Late last year, Kiplinger released a list of the 10 states with the worst death taxes. New Jersey topped the list with an estate tax kicking in at $675,000 and a top rate of 16 percent. On top of that, the state levies inheritance taxes on gifts made within three years before a death unless recipients can prove the gifts weren’t made “in contemplation of death.”




The good news is, some states are raising their exemptions to avoid losing wealthy retirees to more tax-friendly jurisdictions. The bad news is, the cost of settling estates is rising around the country. For example, Connecticut has substantially raised its probate court fee. Last year, a $10 million estate in Connecticut owed $12,500; this year, the same estate will owe $50,000. According to Bill Raftery, an analyst with the National Center for State Courts, “…Probate court fees have gone up or will go up in every state because of the Great Recession.”




There are ways to possibly reduce an estate’s taxes or fees: various types of trusts; transferring assets into a Limited Liability Company or Family Limited Partnership; gifting assets; putting money into a life insurance policy; even moving to another state. (If you maintain residences in two states, you will need to justify the state you claim as your primary residence.)




Estate planning can be complex, and it’s crucial to get it right. We would be happy to work with you, your attorney and tax professional to find solutions for your situation.  






* The Standard & Poor’s 500 (S&P 500) is an unmanaged group of securities considered to be representative of the stock market in general. The Dow Jones Industrial Average is a price-weighted index of 30 actively traded blue-chip stocks. NASDAQ Composite Index is an unmanaged, market-weighted index of all over-the-counter common stocks traded on the National Association of Securities Dealers Automated Quotation System. The Morgan Stanley Capital International Europe, Australia and Far East Index (MSCI EAFE Index) is a widely recognized benchmark of non-U.S. stock markets. It is an unmanaged index composed of a sample of companies representative of the market structure of 20 European and Pacific Basin countries and includes reinvestment of all dividends. Barclays Capital Aggregate Bond Index is an unmanaged index comprised of U.S. investment-grade, fixed-rate bond market securities, including government, government agency, corporate and mortgage-backed securities between one and 10 years. Written by Securities America. SAI#1248168.1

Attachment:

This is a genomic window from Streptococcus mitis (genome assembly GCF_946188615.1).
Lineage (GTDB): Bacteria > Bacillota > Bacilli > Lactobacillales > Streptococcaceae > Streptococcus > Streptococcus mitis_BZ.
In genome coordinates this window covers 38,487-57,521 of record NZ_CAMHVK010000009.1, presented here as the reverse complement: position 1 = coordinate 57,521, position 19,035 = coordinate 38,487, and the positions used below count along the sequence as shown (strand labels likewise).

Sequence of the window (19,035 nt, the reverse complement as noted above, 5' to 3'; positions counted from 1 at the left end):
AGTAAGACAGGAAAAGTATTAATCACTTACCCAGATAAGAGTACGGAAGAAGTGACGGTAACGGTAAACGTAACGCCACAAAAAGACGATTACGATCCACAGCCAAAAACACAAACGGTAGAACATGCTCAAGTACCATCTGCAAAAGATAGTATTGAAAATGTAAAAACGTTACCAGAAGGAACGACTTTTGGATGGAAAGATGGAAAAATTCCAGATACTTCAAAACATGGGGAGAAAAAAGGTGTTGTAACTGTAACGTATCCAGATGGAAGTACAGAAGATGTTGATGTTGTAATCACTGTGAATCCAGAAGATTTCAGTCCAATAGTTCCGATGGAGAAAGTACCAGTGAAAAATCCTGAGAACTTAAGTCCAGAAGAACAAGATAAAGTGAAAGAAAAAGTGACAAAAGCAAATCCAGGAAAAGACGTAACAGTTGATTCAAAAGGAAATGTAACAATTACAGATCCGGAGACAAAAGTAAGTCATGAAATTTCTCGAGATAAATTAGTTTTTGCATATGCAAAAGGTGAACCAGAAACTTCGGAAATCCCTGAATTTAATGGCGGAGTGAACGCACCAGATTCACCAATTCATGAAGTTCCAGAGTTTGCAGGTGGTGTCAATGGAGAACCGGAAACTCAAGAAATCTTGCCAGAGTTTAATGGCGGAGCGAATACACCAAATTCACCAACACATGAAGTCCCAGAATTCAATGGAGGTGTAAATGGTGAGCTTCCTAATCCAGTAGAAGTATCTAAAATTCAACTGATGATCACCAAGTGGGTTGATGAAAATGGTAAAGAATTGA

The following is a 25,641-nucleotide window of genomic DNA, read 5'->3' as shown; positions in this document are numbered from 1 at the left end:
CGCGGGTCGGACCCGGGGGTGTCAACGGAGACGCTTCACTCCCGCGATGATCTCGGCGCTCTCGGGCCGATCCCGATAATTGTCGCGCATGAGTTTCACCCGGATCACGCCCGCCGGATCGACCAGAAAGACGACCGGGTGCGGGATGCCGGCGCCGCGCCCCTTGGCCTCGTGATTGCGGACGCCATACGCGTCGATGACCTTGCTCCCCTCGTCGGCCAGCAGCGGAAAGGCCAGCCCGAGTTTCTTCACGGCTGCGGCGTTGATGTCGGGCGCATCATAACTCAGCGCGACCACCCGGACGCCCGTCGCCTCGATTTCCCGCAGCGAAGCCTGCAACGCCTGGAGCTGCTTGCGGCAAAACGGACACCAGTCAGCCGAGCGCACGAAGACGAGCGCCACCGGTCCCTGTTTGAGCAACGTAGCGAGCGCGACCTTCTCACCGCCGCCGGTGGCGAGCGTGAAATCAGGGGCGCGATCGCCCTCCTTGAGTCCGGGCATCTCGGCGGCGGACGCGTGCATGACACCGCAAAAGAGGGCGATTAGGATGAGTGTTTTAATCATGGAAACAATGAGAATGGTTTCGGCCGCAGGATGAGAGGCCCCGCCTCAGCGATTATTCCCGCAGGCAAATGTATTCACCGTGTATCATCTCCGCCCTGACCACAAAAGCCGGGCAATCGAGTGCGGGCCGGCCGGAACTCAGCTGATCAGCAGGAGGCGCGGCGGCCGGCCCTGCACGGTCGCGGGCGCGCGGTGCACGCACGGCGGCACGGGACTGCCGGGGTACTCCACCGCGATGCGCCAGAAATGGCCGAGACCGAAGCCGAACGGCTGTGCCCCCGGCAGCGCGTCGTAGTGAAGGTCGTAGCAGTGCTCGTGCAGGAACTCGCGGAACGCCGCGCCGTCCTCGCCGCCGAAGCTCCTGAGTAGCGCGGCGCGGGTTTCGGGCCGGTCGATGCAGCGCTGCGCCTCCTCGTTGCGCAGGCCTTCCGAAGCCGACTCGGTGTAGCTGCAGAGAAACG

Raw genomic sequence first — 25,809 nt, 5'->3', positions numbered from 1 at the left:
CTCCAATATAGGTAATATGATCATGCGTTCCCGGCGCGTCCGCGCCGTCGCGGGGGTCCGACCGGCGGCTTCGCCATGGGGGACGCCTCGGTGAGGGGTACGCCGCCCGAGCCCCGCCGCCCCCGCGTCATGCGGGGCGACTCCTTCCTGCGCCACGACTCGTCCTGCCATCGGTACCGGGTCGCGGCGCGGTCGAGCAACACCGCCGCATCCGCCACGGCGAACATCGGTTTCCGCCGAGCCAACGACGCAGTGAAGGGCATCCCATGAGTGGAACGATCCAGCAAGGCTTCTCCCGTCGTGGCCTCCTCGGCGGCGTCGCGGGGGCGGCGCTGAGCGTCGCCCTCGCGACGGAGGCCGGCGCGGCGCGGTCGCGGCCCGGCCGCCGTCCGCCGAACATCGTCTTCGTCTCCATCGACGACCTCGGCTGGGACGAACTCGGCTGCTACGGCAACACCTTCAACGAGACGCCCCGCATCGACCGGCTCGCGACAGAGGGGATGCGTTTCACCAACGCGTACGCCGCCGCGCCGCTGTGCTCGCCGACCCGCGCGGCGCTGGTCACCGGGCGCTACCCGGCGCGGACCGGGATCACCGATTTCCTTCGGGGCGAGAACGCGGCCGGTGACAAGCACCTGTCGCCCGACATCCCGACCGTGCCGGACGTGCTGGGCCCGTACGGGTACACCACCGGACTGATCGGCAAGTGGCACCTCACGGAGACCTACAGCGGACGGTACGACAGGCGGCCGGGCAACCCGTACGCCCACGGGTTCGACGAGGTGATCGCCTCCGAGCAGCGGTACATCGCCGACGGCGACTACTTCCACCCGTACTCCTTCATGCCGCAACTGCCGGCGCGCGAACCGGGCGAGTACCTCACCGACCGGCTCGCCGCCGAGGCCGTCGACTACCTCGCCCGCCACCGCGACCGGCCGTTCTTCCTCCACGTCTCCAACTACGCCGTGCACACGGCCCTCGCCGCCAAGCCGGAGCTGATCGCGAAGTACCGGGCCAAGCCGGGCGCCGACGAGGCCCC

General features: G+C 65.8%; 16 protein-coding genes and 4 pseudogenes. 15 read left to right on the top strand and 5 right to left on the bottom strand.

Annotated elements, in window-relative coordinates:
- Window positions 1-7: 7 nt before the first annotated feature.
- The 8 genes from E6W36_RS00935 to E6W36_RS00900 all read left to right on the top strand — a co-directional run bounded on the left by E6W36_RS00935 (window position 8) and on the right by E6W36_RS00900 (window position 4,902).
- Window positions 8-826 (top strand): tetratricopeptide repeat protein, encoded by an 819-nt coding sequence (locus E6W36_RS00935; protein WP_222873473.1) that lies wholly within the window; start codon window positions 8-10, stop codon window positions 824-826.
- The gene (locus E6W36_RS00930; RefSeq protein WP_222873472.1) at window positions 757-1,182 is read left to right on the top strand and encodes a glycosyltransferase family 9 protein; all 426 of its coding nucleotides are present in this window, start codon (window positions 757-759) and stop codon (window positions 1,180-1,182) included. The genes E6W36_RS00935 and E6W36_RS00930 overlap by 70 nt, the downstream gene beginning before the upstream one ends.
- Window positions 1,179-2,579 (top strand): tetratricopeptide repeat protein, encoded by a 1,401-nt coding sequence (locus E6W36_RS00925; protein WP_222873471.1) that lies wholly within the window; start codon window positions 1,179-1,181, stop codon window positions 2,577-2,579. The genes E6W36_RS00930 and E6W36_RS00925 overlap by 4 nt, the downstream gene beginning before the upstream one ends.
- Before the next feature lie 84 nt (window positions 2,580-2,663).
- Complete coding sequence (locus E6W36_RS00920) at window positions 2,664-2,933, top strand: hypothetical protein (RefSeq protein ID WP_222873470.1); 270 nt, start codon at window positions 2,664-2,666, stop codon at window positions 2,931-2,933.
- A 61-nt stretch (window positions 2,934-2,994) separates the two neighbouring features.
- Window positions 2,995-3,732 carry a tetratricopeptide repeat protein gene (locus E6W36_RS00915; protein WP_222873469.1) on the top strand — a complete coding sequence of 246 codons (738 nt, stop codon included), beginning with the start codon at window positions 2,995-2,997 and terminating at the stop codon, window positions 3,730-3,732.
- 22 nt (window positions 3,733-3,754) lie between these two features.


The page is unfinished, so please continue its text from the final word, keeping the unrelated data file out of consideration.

Lyn Moore 417-659-7852
Johnny E. Brown 417-455-8212
Barbara Snow 417-455-8261

Not FDIC Insured. No Bank Guarantee. May Lose Value
Not Insured by any Government Agency. Not a Deposit

Securities offered through Securities America Inc.,
Member FINRA / SIPC.
Services offered at CBT Financial Center in Neosho or 3131 East 7th St, Joplin, or by appointment at other branch locations.
Johnny E. Brown, Lyn Moore, and Barbara Snow, Registered Representatives.
Advisory services offered through Securities America Advisor, Inc., Johnny Brown and Lyn Moore, Financial Advisors.
CBT Financial Center, Community Bank & Trust and Securities America are unaffiliated.